The Meaning of the Icon of the Resurrection in the Orthodox Church
Comments Off on The Meaning of the Icon of the Resurrection in the Orthodox Church
The Icon of the Resurrection or Anastasis is also known under the name of “The Harrowing of Hades.” According to the Greek Orthodox Church, this is after Christ has been crucified but hasn’t risen yet, but it is not a passive 3 days in the tomb, but rather Christ enters into Hades to free the souls who had been trapped there. In the center is obviously Christ, dressed in white and surrounded by what looks like an aura. This aura is called a mondorla (Italian for almond), and it represents the Glory of god.
There are several renditions of this icon, some more elaborate than others.
In every rendition of this icon that I have ever seen, the gates of Hades are thrown down; sometimes show in a cross-form with Christ standing on it. Jesus reaches to bring Adam and Eve out from their graves (different icons do not have Christ pulling up Eve, but I wouldn’t take this as misogynistic, but rather that Adam was the first created and it is proper order that he be the first raised).
The crowd surrounding Christ seems mostly unfamiliar in iconography besides St. John the Baptist and that is because they are the righteous people of the Old Testament, which we don’t often see in our everyday iconography. In the most basic icons, on Christ’s right hand side we see Christ’s family including St. John the Baptist, King David, King Solomon. More elaborate icons can include Abraham and others of Christ’s lineage. Back to those same basic icons, on Christ’s left hand side we see those who prefigured him: Abel (the first born human, who was slain by his brother Cain, and was the first human dead), Moses, and Isaiah, with more elaborate icons maybe including the 3 Youths in the Fire (Daniel chapters 1-3), and others who I am going to assume are types of Christ such as Jonah, Joseph, Noah, etc.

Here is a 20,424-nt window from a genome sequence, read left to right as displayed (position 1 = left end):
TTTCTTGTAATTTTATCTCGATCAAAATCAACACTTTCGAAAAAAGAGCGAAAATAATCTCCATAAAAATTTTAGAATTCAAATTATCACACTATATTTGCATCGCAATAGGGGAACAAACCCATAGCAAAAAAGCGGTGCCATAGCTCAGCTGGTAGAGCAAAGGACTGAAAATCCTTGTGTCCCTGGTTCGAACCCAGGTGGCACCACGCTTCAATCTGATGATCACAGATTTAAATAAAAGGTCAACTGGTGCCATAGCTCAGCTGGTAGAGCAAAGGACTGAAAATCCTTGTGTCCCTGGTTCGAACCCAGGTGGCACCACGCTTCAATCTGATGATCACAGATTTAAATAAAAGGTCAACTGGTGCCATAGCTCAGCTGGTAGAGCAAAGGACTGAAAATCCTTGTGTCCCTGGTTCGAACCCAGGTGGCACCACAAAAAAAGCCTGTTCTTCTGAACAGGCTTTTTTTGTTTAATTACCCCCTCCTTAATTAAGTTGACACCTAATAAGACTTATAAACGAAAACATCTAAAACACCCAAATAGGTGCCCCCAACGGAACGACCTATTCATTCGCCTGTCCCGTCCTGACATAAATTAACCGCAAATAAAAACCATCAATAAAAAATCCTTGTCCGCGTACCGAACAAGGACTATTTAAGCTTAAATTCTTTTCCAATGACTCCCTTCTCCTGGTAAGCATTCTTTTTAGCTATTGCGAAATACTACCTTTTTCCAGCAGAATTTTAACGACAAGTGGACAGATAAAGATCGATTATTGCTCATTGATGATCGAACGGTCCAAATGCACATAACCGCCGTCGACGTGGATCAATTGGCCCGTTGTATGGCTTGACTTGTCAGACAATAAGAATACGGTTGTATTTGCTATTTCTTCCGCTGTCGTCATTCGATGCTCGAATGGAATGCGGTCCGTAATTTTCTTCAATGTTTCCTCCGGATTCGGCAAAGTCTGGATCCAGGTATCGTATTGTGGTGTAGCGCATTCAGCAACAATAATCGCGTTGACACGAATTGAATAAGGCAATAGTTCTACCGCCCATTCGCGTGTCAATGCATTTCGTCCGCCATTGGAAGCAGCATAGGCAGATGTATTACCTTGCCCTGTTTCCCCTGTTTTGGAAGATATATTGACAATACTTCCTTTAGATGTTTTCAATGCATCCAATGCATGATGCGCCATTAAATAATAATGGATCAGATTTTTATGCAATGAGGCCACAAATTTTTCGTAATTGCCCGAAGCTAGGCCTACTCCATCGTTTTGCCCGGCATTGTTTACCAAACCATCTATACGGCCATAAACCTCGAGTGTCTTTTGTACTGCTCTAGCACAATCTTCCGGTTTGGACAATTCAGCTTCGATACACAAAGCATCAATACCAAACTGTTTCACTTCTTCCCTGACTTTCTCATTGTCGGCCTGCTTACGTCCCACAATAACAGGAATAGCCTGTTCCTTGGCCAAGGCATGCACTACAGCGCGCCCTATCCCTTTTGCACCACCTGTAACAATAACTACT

Some people have tried to argue that this icon is transcending time and space because the Apostles are on the left hand side of Christ. I have yet to come across an icon depicting the apostles, so I am going to just let that pass as an error by those trying to understand the icon. (But if this icon exists, if Abel is on the same side as them, it seems really confusing, considering he was the first deceased human.)
Underneath the gates of Hades, which have been broken, we find open locks and keys, to show that Christ has freed us from the bondage of death. In many icons, you find a figure that is tied up in the dark area where the keys and locks are found; this represents Death, being bound up and no longer has dominion over us. Rarely, a second figure is depicted tied up as well, which includes Satan into what is bound. (I have also heard it explained that this is the Antichrist, but once again, that follows the pattern that this is a transcendent icon, going into the future and the past, which doesn’t seem to be the prevailing iconography.)
Categorized in: Greek Orthodox Religious Information
This post was written by Andrew Athanasiou